When Gov. Janet Mills on Thursday released her “roadmap” for the state to develop offshore wind power, much of the focus, naturally, was on where the map headed.

The aim is to create floating platforms topped with wind turbines, which capture the Gulf of Maine’s consistent sea breezes and generate electricity, helping to meet Maine’s stepped-up climate goal: 100% renewably produced power by 2040.

The 111-page roadmap also shows what it will take to reach that destination. Created by an independent advisory committee under the Governor’s Energy Office, the map prescribes a complex set of strategies for developing the necessary infrastructure and workforce while creating new business opportunities, safeguarding Maine’s environment and fisheries, promoting social equity and achieving other goals.

The roadmap refers to what will be required if the U.S. is to meet its stated goal of generating 30 gigawatts of offshore wind power by 2030. Among the requirements: 2,100 wind turbines; 6,800 miles of cable; $8 billion in port upgrades to handle the platforms and turbines; and dozens of vessels to be used in constructing the platforms, laying the cable, servicing the turbines and transporting workers to and from the offshore platforms. And lots of workers – an estimated 12,000 to 49,000 year-round employees working to help design, build, maintain and operate wind turbines.

Mills’ plan argues that Maine is well-positioned to lead in the effort – and to capture the private and federal dollars that will help fund the infrastructure.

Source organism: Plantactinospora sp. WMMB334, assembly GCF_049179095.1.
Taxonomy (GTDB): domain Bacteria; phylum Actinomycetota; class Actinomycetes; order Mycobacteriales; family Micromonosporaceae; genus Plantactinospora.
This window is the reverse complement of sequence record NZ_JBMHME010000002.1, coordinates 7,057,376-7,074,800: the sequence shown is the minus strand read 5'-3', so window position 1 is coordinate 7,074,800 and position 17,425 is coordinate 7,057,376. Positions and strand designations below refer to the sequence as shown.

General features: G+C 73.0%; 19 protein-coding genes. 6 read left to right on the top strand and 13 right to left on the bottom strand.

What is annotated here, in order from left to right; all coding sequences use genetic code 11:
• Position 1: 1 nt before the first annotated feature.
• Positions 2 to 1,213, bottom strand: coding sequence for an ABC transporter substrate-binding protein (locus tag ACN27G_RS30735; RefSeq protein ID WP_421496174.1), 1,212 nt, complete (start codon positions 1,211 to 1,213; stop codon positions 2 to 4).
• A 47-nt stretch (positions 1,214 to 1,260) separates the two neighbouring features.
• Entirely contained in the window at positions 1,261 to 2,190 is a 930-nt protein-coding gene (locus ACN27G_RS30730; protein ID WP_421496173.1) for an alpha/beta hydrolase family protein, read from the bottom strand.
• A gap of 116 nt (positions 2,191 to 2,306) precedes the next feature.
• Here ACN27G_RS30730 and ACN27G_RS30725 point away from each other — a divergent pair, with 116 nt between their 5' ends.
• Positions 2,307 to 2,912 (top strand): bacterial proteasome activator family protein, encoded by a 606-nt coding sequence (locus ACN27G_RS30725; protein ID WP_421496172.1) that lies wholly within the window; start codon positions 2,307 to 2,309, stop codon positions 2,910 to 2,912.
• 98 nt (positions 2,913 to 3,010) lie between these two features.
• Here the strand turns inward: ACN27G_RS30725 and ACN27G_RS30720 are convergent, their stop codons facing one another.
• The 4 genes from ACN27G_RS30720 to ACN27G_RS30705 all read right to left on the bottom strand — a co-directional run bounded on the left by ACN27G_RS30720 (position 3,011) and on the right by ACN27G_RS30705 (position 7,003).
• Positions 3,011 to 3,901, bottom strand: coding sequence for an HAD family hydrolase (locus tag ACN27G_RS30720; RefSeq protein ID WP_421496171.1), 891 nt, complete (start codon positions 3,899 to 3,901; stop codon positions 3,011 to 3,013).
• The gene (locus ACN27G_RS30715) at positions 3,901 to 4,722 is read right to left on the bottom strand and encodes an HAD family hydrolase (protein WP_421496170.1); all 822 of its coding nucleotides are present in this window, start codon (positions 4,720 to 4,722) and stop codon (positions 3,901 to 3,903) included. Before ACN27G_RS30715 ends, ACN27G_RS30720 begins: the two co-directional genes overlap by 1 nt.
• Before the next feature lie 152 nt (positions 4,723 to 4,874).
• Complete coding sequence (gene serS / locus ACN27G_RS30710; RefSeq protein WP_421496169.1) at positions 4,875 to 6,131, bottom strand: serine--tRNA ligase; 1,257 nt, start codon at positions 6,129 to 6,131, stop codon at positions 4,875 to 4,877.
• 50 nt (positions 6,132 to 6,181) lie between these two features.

According to the roadmap, there are 80 companies in Maine already working on offshore wind power. Nationally, such companies are expected to generate $109 billion in private investment by the end of the decade.


The report argues that if Maine pushes ahead with its plan for a floating offshore turbine being developed at the University of Maine, the state will get the inside track on a long-term role as the industry develops. For instance, a study commissioned by the state in 2020 suggests Searsport could become the first port in the country with a facility for handling the offshore platforms and turbines, which must be largely built on land before they are assembled and towed out to sea.

Much of the cost of the build-out will likely be borne by the companies that operate the rigs and sell the electricity they generate, said Jack Shapiro, the climate and clean energy director at the Natural Resources Council of Maine, which supports Mills’ plan.

According to Shapiro, generating electricity from the Gulf of Maine’s winds will pay off in fighting climate change, lowering electricity costs and spurring economic development. He said the gulf has consistent winds that make it a prime site for offshore turbines.

The roadmap notes investment in offshore wind power would help achieve the state’s goal of doubling the number of clean-energy jobs in Maine to 30,000 by 2030.

The workforce required for the massive undertaking is already similar in makeup to Maine’s, according to the report. Designing, building and maintaining the offshore sites will require people in jobs where Mainers are already working, such as engineers, electricians, metalworkers, surveyors and shipbuilders.

“This is Maine’s wheelhouse, our heritage,” Shapiro said.

However, the roadmap notes that Maine’s approach of creating turbines that float offshore is different from other wind power developments in shallower offshore waters, in which the turbine platforms are anchored to the seabed. According to Shapiro, the floating technology could position Maine well within the increasingly competitive global marketplace for wind power development.

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